Oil prices fall as heavy weekly losses loom due to bets on tighter supply, hit by Investing.com

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Investing.com — Oil prices fell Friday, remaining on track for steep losses this week even as the dollar weakened after a weaker-than-expected U.S. jobs report, while data pointing to rising U.S. supply fueled bets on tighter markets kept in check.

At 2:10 PM ET (18:10 GMT), the price fell 0.6% to $84.20 per barrel, while it rose 0.6% to $79.44 per barrel. Oil prices are trading near their weakest levels in seven weeks and are expected to fall between 5% and 6% this week.

The weaker dollar fails to turn the negative tide now crude set for big weekly losses

The dollar fell as hopes for rate cuts were fueled by data showing the tight US labor market was cooling after job growth and wages fell in April.

“Our forecast remains three 25 basis point cuts this year, starting in July, but we have made clear that the path to cuts in July has narrowed following the reinflation in the 1Q24 data,” Morgan Stanley said in a statement note from Friday.

Because oil is priced in dollars, a weaker dollar tends to boost demand for non-dollar investors. Despite the dollar’s weakness, this provided little comfort for oil prices as most of the damage came earlier this week following an unexpected US surge and data showing increased US production.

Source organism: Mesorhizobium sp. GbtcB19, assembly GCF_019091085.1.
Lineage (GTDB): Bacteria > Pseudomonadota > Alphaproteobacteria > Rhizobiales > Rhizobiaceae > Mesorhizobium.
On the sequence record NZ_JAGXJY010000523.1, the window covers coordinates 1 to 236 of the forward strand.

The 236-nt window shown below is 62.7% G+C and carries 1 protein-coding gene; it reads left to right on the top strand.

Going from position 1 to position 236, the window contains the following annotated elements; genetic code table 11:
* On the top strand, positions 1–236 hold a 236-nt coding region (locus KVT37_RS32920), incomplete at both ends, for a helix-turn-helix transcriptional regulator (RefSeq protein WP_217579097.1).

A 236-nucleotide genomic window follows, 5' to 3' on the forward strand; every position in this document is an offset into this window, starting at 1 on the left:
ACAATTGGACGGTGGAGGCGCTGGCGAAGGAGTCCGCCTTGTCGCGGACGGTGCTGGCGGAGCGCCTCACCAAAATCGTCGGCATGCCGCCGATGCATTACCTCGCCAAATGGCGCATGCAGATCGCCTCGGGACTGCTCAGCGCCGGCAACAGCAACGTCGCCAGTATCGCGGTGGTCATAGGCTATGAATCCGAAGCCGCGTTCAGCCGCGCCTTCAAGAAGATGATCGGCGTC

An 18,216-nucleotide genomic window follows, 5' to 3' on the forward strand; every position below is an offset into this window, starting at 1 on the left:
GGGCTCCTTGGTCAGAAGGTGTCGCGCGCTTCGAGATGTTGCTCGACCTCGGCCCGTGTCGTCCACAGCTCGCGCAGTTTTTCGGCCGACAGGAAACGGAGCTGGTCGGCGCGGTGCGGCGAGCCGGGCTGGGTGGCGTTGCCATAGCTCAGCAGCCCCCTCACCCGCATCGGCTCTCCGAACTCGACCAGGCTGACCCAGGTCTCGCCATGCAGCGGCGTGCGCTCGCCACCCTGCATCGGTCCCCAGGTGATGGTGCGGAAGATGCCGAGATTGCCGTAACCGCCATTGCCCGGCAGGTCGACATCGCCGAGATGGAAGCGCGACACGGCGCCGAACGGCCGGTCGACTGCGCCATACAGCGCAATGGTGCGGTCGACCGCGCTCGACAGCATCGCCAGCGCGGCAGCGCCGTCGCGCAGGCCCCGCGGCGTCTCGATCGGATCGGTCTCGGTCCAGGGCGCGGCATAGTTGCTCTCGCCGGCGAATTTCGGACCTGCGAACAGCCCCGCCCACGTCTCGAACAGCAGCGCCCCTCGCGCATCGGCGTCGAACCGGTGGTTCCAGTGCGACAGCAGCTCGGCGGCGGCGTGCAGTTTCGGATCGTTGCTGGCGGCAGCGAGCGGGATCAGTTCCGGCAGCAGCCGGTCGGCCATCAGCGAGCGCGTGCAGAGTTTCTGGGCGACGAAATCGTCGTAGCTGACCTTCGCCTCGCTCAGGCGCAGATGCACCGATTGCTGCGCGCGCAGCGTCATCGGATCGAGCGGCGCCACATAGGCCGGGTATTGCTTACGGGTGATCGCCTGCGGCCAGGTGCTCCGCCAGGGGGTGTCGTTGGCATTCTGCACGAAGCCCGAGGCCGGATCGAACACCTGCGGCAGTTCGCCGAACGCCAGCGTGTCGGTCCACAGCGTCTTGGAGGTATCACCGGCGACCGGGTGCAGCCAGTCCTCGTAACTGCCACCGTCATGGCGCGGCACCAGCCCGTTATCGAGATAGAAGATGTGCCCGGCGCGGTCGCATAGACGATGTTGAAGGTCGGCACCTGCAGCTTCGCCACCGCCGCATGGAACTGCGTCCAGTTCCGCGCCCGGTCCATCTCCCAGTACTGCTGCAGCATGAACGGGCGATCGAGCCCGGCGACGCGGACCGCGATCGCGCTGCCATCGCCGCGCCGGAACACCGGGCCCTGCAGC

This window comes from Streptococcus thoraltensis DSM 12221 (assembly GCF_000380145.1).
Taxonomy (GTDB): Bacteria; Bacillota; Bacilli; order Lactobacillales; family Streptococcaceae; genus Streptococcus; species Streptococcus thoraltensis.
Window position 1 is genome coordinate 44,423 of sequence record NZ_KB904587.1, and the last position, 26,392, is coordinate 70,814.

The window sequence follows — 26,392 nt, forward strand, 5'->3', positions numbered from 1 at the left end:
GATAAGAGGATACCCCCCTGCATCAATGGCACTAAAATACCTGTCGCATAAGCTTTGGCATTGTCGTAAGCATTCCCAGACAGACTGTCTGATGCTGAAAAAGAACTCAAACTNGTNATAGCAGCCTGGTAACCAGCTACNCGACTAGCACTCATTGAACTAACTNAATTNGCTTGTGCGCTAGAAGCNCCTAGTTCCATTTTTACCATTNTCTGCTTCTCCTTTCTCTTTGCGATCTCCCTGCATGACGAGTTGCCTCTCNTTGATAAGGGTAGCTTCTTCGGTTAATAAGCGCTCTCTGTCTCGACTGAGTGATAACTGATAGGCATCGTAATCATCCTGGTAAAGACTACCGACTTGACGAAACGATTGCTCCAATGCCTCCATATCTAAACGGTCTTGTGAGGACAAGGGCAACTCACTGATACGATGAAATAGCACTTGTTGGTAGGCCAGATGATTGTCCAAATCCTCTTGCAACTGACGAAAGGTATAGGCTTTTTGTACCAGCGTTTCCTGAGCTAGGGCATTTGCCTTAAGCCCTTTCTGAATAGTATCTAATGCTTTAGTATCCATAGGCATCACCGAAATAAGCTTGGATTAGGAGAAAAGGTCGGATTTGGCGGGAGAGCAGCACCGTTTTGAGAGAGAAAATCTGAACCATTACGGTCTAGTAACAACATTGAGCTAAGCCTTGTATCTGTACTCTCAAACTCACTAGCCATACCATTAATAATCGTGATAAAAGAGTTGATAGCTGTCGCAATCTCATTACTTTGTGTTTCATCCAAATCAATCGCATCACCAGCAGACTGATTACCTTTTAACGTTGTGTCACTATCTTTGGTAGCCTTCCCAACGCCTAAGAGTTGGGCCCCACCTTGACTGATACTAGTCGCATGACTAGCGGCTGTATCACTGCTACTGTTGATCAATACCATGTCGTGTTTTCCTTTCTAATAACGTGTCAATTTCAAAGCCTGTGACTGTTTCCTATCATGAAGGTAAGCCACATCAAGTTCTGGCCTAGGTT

This was accompanied by decreasing fears of supply disruptions in the Middle East, while Israel and Hamas continued negotiations on a possible ceasefire.

Baker Hughes’ drilling rig count drops below 500

Oilfield services company Baker Hughes Co (NYSE:BKR) reported that the weekly U.S. rig count, a leading indicator of future production, rose by 499 from 506, pointing to weaker drilling activity even as the U.S. summer drilling season approaches is.

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But the drop in rig numbers just as domestic production is rising suggests drillers are squeezing more and more from existing wells.

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OPEC+ could extend production cuts

Still, crude found some relief from a softer Friday as the dollar retreated ahead of nonfarm payrolls data.

Also helping set the tone was a report from Reuters that the Organization of the Petroleum Exporting Countries and allies, a group known as OPEC+, could potentially maintain their current output cut of 2.2 million barrels per day beyond the end-June deadline , especially if the question does not answer.

But cartel members have yet to begin formal talks on the issue. Still, extensive production cuts by the cartel could usher in tighter markets later in 2024.

Adnoc, the UAE’s national oil company, has increased its production capacity by 200,000 barrels per day to 4.85 million barrels per day, leaving the producer with a spare capacity of more than 1.7 million barrels per day, after adding slightly more in April than 3.1 million barrels per day.

“This could lead to the UAE pushing for a higher baseline when OPEC+ discusses its production policy for the second half of 2024,” ING added.

(Peter Nurse, Ambar Warrick contributed to this article.)

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